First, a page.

The European Union is changing into a wealth-redistribution mechanism between countries before our eyes. The potential default of one member state is automatically — and illogically — associated with the end of the union or even a potential war in Europe by EU representatives. However, hardly anything stirs nationalistic passion more than inequitable transfers of wealth. And an increase of indebtedness among the last relatively healthy countries left in the effort to avert the inevitable defaults doesn't add to the strength of the euro.
After 2013, as a part of the permanent European Stabilization Mechanism, Slovakia is projected to guarantee debts of up to almost six billion euros (one-fifth of the current government debt). You won't find risks like this in the official Slovak SWOT pre-EMU-entry analyses. Neither would you find discussion about possible government failures and fiscal free riding allowed by the institutional setup of the eurosystem there. We saw the euro as we wanted to see it, not as it really was. Ireland was presented as a role model for the positive effects of the common European currency, not as a Celtic Tiger on the steroids of irresponsible European monetary policy. The evidence of misuse of the euro for irresponsible fiscal policy was right in front of us, and in spite of the countless breaches of the Stability and Growth Pact, nobody held the fiscally unsound countries responsible. Nobody had to pay.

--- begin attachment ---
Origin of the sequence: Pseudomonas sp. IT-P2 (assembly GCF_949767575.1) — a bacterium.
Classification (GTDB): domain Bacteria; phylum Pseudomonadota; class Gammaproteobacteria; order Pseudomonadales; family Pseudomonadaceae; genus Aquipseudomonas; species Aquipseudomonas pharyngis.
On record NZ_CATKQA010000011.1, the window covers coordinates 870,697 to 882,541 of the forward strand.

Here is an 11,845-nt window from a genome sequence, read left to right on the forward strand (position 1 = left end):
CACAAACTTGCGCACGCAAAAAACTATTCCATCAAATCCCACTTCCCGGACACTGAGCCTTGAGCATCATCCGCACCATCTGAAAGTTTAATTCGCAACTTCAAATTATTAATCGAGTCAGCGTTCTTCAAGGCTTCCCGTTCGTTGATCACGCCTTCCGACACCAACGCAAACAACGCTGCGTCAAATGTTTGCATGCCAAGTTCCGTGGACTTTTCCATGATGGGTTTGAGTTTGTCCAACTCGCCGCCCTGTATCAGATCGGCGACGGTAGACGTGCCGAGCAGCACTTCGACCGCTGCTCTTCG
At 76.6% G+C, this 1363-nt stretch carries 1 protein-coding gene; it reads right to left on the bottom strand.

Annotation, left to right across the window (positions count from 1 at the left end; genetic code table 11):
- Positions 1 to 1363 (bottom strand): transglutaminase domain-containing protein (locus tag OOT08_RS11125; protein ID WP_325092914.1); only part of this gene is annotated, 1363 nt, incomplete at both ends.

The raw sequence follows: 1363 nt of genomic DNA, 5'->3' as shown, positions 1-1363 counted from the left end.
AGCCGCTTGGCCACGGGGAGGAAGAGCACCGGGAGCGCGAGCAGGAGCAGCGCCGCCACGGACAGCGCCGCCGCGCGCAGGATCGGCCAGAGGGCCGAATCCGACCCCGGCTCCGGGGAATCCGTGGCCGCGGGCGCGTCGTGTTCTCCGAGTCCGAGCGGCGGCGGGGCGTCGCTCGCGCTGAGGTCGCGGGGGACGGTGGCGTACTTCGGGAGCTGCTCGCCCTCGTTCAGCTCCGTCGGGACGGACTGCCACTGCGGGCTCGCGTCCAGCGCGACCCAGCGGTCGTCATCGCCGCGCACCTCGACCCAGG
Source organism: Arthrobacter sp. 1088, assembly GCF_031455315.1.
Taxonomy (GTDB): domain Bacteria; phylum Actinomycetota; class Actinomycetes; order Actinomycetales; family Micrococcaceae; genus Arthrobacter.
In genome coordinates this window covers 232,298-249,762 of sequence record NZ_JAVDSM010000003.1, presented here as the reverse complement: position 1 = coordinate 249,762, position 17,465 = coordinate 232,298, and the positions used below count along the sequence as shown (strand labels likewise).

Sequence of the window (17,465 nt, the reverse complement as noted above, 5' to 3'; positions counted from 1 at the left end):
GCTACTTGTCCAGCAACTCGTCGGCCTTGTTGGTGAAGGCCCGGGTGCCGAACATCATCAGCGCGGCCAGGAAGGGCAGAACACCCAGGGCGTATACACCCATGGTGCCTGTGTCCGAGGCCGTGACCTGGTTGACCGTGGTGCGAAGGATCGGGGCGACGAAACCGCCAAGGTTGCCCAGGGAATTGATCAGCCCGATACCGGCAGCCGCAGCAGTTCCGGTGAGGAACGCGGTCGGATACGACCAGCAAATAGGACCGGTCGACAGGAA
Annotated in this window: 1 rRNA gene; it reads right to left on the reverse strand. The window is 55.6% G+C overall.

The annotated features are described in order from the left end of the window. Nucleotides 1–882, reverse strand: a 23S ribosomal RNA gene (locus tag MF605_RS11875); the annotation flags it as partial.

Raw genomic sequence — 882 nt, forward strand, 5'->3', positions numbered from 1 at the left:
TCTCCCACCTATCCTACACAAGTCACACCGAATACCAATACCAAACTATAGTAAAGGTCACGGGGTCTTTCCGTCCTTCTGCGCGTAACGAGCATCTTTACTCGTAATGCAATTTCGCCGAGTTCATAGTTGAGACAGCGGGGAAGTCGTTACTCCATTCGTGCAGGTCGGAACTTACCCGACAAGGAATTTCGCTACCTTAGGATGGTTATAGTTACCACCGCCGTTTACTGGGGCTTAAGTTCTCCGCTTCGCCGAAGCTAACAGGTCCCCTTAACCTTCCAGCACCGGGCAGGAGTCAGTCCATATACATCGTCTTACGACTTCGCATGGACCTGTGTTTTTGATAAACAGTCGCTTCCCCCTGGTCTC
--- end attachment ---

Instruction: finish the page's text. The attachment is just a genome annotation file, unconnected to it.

Even though we have already made the decision and the euro is already in our pockets, it's not yet too late in Slovakia to focus on the issues that didn't resonate enough in the pre-entry, euro-optimistic discussion. At least we will better understand what is happening to our money these days.
This article is the foreword to The Tragedy of the Euro, the Slovak edition (2011)